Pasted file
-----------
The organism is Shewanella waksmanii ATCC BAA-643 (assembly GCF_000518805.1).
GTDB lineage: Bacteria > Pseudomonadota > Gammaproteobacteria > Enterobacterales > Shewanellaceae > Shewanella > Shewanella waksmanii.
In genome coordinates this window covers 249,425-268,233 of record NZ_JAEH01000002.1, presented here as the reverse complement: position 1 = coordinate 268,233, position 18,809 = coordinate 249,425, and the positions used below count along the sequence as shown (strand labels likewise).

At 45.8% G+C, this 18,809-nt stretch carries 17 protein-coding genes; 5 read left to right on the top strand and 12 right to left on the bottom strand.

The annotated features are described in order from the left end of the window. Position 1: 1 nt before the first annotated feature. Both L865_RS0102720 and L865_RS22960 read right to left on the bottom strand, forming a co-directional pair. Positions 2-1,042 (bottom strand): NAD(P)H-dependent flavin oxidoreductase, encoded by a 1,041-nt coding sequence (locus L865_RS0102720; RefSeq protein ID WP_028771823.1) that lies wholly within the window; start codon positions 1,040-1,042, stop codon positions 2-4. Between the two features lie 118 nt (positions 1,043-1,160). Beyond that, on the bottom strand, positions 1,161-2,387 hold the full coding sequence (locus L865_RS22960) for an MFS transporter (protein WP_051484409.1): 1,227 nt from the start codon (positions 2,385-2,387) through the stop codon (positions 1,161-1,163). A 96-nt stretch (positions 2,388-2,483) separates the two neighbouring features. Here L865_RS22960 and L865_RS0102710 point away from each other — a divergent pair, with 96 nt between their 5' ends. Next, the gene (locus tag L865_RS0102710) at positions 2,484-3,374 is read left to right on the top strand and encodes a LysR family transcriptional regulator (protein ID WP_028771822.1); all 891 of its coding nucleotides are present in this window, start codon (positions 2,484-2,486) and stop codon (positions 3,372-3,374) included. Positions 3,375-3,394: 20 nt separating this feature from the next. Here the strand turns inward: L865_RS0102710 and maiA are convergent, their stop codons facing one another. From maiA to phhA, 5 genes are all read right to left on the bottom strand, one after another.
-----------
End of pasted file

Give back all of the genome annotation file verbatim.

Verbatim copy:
The organism is Shewanella waksmanii ATCC BAA-643 (assembly GCF_000518805.1).
GTDB lineage: Bacteria > Pseudomonadota > Gammaproteobacteria > Enterobacterales > Shewanellaceae > Shewanella > Shewanella waksmanii.
In genome coordinates this window covers 249,425-268,233 of record NZ_JAEH01000002.1, presented here as the reverse complement: position 1 = coordinate 268,233, position 18,809 = coordinate 249,425, and the positions used below count along the sequence as shown (strand labels likewise).

At 45.8% G+C, this 18,809-nt stretch carries 17 protein-coding genes; 5 read left to right on the top strand and 12 right to left on the bottom strand.

The annotated features are described in order from the left end of the window. Position 1: 1 nt before the first annotated feature. Both L865_RS0102720 and L865_RS22960 read right to left on the bottom strand, forming a co-directional pair. Positions 2-1,042 (bottom strand): NAD(P)H-dependent flavin oxidoreductase, encoded by a 1,041-nt coding sequence (locus L865_RS0102720; RefSeq protein ID WP_028771823.1) that lies wholly within the window; start codon positions 1,040-1,042, stop codon positions 2-4. Between the two features lie 118 nt (positions 1,043-1,160). Beyond that, on the bottom strand, positions 1,161-2,387 hold the full coding sequence (locus L865_RS22960) for an MFS transporter (protein WP_051484409.1): 1,227 nt from the start codon (positions 2,385-2,387) through the stop codon (positions 1,161-1,163). A 96-nt stretch (positions 2,388-2,483) separates the two neighbouring features. Here L865_RS22960 and L865_RS0102710 point away from each other — a divergent pair, with 96 nt between their 5' ends. Next, the gene (locus tag L865_RS0102710) at positions 2,484-3,374 is read left to right on the top strand and encodes a LysR family transcriptional regulator (protein ID WP_028771822.1); all 891 of its coding nucleotides are present in this window, start codon (positions 2,484-2,486) and stop codon (positions 3,372-3,374) included. Positions 3,375-3,394: 20 nt separating this feature from the next. Here the strand turns inward: L865_RS0102710 and maiA are convergent, their stop codons facing one another. From maiA to phhA, 5 genes are all read right to left on the bottom strand, one after another.